We are a team of three: Claire, Max and me. The ideas have to be agreed on by the rest of the company. We discuss the creative details of the work, and scenarios are cross checked with Max, who writes the music.
I also think that the casting is very important and it is dependent on the show. During the rehearsals, performers will rip the script to bits, put it back together, play and improvise, which is what we want. There are also specialist areas which are explored in rehearsals, such as voice and movement, head massage and aromatherapy. We rehearse until we have a product that is ready to preview, and even then when we perform we are alert to any changes that may need to happen.
What lay behind your decision to collaborate with the Royal Shakespeare Company? How did it all come about?
The Royal Shakespeare Company invited us (we had also worked with its Head of Events way back). This is only the second adaptation that Oily Cart have ever done; the other one was adapted from Conferences to Bird which is a third century poem.
We were initially asked if we could adapt Shakespeare for babies and we also considered making it for children with multiple learning difficulties. But in the end we settled on making a performance for 2-4 year olds. The RSC offered us its resources and was really helpful.
At first we drew our inspiration from plays that involved a ship wreck, like Twelfth Night. In the end we chose A Winter’s Tale, because it demands to be staged, it has a heroine who comes to life and essentially it’s a mad tragedy.
We begin In A Pickle gently, with a sheep shearing scene which is directed from the point of view of the sheep, as we felt that it was neglected. The performance involves the voyage across the sea and the queen coming back to life when the babe is in her arms. We gradually use Shakespeare’s lyrics more and more as the action unfolds – it is only 45-50 minutes long.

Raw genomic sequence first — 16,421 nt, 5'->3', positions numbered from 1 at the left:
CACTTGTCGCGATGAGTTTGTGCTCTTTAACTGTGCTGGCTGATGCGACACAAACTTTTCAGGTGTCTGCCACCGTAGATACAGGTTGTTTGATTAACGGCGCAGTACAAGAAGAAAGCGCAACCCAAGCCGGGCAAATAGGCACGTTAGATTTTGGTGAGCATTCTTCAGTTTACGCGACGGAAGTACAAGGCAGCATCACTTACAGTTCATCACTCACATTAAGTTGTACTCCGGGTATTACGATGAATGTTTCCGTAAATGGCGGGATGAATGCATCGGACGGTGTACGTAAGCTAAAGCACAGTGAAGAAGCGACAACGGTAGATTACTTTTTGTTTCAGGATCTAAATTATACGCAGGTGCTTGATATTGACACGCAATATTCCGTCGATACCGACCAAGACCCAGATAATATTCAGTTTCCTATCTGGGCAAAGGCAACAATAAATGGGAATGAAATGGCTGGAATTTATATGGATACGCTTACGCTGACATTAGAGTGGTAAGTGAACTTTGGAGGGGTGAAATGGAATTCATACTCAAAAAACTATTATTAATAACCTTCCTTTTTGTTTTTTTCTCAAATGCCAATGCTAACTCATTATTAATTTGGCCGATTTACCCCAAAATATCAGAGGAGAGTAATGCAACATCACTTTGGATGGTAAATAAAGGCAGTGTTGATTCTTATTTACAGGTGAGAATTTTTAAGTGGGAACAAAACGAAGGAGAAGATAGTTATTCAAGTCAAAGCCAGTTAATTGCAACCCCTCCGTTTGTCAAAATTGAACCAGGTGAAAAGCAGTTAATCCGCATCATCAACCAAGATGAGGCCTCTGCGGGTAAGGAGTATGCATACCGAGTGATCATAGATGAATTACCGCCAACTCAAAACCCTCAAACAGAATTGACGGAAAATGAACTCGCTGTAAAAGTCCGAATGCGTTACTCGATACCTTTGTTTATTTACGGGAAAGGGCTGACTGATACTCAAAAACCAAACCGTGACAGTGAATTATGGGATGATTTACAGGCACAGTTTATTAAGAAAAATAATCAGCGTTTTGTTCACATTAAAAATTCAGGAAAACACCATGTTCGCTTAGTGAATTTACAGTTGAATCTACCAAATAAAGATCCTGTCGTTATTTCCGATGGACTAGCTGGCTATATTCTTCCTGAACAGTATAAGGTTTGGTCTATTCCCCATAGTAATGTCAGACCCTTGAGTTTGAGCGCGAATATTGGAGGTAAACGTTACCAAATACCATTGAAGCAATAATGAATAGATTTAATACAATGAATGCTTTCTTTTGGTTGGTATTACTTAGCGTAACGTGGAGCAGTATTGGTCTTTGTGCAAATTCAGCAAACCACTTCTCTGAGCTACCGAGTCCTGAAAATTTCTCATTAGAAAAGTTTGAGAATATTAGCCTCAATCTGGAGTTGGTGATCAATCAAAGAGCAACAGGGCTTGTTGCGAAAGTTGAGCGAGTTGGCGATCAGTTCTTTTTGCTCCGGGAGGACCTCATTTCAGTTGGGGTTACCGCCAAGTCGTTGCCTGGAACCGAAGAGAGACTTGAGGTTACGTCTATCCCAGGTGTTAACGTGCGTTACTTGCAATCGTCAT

If you have any advice for young people seeking to enter applied and community theatre, what would it be?
I’d say that it is important to have a basket of skills, so that you can make your own work. The advice I would give is to identify your own audience, and then make a performance for them; it is very satisfying. Think about who you would like to work with – it could be any group of people.
Or, to become part of Oily Cart, you will need a range of skills. We look for people who can perform, be inventive, play an instrument, and interact with an audience who have different requirements. Take charge of your own destiny by doing something really useful – it is worth it.
You were awarded an MBE last year. How did that feel?
It was very surprising. It’s great to know that some people know what Oily Cart’s work means, and that I’m not just some old hippy doing it for a laugh. It validates our work… but of course it doesn’t require people to kiss me on the hand! I think people are realising that there is an arts community issue now, and that you don’t just have to be a teacher to work with young people. It’s not just me who has received it, other people are also getting recognised for their work too.
Keep your eyes peeled for more exciting projects from Oily Cart. In a Pickle is set to begin touring later in the year, the company is also taking Ring a Ding Ding to New York in October. Next year it will be developing a new transportive piece involving trampolines with Ockham’s Razor, alongside other projects involving different client groups. Watch the website for more information: http://www.oilycart.org.uk/
Image credit: Oily Cart